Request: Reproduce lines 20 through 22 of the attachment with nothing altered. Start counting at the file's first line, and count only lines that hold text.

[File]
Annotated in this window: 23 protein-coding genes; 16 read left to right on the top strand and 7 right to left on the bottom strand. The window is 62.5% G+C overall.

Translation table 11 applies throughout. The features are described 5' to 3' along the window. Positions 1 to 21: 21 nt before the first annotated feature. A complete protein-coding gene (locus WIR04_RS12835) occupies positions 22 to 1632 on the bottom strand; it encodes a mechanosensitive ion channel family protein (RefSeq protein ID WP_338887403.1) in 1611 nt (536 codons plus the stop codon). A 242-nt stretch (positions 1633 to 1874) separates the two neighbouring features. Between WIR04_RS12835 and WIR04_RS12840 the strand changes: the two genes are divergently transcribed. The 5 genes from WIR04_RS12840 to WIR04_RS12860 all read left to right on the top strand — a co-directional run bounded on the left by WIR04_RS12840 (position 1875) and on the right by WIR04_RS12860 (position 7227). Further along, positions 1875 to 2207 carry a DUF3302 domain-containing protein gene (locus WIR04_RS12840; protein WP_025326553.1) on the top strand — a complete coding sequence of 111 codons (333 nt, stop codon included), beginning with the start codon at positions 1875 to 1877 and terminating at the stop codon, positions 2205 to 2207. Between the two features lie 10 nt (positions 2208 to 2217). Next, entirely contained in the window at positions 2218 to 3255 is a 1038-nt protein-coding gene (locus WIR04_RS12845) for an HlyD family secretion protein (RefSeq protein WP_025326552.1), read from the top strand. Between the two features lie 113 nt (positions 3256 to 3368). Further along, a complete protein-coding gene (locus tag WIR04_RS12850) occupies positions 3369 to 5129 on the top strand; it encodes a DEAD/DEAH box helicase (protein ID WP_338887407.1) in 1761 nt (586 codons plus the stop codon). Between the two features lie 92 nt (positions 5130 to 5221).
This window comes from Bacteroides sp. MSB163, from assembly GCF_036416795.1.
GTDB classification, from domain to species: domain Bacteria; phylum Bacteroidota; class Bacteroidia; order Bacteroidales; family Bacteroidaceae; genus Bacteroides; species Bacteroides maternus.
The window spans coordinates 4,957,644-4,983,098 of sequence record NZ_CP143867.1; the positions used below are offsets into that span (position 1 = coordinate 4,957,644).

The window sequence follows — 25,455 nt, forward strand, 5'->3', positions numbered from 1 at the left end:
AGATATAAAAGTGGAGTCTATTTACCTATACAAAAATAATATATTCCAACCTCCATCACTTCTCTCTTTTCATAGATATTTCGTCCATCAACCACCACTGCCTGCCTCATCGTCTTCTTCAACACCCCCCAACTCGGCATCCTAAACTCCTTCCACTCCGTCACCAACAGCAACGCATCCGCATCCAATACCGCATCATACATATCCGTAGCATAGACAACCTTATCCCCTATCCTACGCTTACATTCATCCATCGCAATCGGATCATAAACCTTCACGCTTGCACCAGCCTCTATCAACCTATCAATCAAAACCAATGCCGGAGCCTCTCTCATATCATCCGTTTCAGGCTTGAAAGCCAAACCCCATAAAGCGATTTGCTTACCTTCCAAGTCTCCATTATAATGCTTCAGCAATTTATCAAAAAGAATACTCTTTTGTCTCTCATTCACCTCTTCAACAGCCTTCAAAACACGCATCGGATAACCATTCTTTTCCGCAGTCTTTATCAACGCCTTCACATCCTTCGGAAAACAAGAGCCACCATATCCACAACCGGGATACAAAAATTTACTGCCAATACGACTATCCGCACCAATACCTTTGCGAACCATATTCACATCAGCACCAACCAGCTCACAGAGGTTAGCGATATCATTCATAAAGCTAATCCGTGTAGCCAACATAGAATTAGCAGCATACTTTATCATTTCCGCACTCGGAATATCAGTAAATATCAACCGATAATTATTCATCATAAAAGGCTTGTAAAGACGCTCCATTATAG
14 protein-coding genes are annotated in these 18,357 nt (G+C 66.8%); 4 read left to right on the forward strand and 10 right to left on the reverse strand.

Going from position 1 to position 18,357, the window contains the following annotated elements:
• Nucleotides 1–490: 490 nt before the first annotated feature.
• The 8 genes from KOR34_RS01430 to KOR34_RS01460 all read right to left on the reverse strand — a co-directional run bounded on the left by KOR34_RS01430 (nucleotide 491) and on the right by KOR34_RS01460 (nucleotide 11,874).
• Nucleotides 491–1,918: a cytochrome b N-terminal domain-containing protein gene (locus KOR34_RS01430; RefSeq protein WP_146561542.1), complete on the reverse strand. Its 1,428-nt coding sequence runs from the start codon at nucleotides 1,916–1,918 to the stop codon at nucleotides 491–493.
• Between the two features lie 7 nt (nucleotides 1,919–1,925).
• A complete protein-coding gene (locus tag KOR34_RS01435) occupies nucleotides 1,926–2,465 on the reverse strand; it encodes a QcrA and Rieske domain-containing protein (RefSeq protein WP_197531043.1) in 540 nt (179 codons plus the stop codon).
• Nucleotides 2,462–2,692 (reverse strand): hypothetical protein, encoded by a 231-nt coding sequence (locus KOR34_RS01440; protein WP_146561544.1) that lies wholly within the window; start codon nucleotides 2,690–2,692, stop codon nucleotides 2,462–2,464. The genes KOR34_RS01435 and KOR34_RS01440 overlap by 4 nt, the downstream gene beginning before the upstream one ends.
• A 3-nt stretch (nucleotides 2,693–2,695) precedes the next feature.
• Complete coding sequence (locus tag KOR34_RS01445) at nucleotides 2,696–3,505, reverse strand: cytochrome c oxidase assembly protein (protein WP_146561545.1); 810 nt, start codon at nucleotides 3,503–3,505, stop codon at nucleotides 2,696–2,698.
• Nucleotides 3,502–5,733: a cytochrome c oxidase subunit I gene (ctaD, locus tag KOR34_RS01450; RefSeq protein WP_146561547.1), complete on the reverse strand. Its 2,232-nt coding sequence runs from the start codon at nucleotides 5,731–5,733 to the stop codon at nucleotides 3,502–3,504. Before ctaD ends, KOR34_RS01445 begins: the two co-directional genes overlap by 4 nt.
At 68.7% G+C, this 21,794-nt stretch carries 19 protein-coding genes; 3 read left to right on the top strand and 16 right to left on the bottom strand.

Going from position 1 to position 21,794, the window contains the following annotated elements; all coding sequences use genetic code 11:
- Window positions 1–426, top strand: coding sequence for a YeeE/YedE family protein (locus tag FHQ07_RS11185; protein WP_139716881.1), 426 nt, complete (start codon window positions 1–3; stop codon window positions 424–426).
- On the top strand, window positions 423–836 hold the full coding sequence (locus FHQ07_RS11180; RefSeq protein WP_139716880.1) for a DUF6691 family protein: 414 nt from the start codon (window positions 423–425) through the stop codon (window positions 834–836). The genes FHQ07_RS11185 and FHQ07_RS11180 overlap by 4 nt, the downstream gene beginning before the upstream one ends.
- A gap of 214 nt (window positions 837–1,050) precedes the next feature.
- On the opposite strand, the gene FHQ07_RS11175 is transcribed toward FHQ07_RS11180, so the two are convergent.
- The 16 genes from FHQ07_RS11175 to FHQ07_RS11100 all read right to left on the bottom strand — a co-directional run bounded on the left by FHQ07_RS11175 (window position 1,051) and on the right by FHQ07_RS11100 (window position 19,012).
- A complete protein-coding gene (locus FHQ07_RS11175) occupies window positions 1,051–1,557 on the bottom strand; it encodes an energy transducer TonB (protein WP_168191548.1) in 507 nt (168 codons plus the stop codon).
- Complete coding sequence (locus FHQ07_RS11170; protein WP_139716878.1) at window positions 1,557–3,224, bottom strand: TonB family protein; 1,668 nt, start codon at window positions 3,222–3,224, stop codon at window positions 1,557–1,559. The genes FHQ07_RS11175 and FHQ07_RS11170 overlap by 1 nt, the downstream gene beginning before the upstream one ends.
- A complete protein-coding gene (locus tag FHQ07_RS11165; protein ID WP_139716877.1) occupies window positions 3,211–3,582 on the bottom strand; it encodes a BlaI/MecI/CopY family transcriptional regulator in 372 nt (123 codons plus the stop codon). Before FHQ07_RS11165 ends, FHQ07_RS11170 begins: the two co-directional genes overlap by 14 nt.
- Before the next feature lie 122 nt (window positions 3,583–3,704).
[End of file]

Going from position 1 to position 21,794, the window contains the following annotated elements; all coding sequences use genetic code 11:
- Window positions 1–426, top strand: coding sequence for a YeeE/YedE family protein (locus tag FHQ07_RS11185; protein WP_139716881.1), 426 nt, complete (start codon window positions 1–3; stop codon window positions 424–426).
- On the top strand, window positions 423–836 hold the full coding sequence (locus FHQ07_RS11180; RefSeq protein WP_139716880.1) for a DUF6691 family protein: 414 nt from the start codon (window positions 423–425) through the stop codon (window positions 834–836). The genes FHQ07_RS11185 and FHQ07_RS11180 overlap by 4 nt, the downstream gene beginning before the upstream one ends.